BRI and Muslim World | By Dr Mehmood Ul Hassan Khan

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BRI and Muslim World

Complex and complicated changing socio-economic partnerships, emerging banking & financial parameters, reinventing geopolitical equations and last but not the least, redefined geostrategic compulsions have once again “reaffirmed” Chinese holistic policies of common/shared prosperity, conflict resolution, community development, greater regional connectivity, immense socio-economic integration, equal rights and resources of economic growth and, above all, global development initiative.

In this context, China has been striving hard to achieve a “multipolar” world in which power politics may not be used for unilateral sanctions against any country.

However, smoking guns of dirty power politics around the globe has now opened a new window of enhanced cooperation between China and Muslim world in which China’s One Belt and One Road Initiative may play an important role.

While attending and delivering a keynote speech in the 48th OIC session in Islamabad Chinese State Councilor and Foreign Minister Wang Yi stressed the need to have a greater political understanding and economic cooperation between China and Muslim countries.

China’s support for occupied Kashmir and Palestine has actually won the hearts and minds of Muslim countries. He proposed a complete road map for further strengthening of bilateral relations between sides starting from “mutual respect” to immense “monetary cooperation”.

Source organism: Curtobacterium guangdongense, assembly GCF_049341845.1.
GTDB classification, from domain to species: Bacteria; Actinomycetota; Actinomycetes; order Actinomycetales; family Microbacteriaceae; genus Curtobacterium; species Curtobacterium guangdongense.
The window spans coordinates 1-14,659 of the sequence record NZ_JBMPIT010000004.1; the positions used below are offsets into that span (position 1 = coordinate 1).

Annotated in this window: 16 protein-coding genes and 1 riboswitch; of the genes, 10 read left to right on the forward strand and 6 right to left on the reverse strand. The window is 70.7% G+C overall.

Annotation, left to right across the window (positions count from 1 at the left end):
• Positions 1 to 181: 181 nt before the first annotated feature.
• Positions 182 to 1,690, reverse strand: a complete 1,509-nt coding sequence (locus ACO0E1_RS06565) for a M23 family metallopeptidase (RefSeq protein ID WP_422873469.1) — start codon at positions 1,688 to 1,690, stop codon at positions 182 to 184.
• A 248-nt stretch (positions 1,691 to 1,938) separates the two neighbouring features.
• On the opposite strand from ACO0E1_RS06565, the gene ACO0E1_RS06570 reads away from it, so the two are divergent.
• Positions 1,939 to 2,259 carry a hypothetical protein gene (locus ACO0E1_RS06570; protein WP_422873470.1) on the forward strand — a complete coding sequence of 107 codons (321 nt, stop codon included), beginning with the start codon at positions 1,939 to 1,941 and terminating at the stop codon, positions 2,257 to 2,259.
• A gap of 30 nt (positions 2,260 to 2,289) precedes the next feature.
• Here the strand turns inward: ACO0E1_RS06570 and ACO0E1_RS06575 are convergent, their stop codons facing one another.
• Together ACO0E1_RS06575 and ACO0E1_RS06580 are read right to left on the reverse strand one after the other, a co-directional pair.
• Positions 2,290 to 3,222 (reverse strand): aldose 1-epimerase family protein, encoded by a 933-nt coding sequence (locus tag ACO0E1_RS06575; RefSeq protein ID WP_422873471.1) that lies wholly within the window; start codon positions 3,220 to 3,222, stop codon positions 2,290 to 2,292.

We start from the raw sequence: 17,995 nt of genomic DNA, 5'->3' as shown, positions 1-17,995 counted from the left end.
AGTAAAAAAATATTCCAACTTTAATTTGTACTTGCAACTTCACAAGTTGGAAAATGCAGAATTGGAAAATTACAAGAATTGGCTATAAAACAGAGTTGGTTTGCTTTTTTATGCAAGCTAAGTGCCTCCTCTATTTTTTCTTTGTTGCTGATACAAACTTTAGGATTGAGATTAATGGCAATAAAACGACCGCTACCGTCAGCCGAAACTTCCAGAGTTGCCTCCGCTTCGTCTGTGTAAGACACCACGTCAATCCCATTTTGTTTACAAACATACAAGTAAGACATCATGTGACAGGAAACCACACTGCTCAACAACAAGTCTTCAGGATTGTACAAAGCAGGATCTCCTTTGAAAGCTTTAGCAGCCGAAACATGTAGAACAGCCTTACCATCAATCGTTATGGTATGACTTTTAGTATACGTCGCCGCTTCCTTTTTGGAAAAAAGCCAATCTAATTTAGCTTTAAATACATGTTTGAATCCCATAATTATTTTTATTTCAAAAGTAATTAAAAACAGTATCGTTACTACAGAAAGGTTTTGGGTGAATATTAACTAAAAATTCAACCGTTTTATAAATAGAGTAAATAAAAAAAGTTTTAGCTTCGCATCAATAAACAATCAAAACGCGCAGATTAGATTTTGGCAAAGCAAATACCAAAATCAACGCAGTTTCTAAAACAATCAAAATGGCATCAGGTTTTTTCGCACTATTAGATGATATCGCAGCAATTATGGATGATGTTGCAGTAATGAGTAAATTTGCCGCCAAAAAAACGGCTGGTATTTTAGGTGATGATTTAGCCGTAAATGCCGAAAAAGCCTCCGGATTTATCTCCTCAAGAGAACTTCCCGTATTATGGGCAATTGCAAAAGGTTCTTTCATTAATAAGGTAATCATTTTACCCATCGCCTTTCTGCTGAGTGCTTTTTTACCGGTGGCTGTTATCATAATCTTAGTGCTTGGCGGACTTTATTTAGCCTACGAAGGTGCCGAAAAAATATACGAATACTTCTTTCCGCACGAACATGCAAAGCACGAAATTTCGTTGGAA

In this context, Chinese Foreign Minister Wang showcased that China has already invested over $400 billion in nearly 600 projects across the Muslim world under the Belt and Road Initiative (BRI).

Inclusion of Syria into BRI is a “paradigm shift” in the Mediterranean region. Iraq’s membership to BRI has “strategic failure” for the US and its allies that have been plundering its natural resources and even busy looting its ancient treasures for so many years.

According to the  latest report (December 2021), Chinese BRI engagement has further increased its investment in Asia during 2020-2021. Asian countries continued to receive the largest share of Chinese BRI investment of about 35 percent in 2021.

Moreover, African and Middle Eastern countries picked up an increasingly large share of Chinese engagement, up from 8 percent in 2020 to about 38 percent of BRI engagement in 2021.

Particularly Arab and Middle Eastern countries increased investment by about 360 percent and construction engagement by 116 percent compared to 2020.

Furthermore, China’s financing and investment spread across 46 BRI countries, with 26 countries receiving investment and 37 with construction engagement.

The country with the highest construction volume was Iraq, with about US$10.5 billion, followed by Serbia US$6.8 billion and Indonesia US$2.4 billion. Tanzania, Egypt, the Russian Federation and Singapore also received substantial funds during the same period.

Chinese contractors and investors were engaged across most sectors in 2021. The focus of BRI continued to be in infrastructure, particularly energy and transport.

In 2021, particularly the health sector experienced a significant growth of engagement of 246 percent from about US$130 million to US$450 million.

As promised by Chinese President Xi, no coal projects received financing or investment in 2021. Green energy finance and investment in the BRI increased to a new high in 2021 at US$6.3 billion compared to US$ 6.2 billion in 2020.

Chinese Foreign Minister Wang pledged that the Chinese holistic policy of multilateralism would be a benchmark for sustainable partnership with Islamic countries which would be based on “solidarity”, “development”, “security” and “civilization”.

The Chinese Foreign Minister pledged that China will provide 300 million doses of COVID-19 vaccine to Islamic countries in helping them fight the pandemic.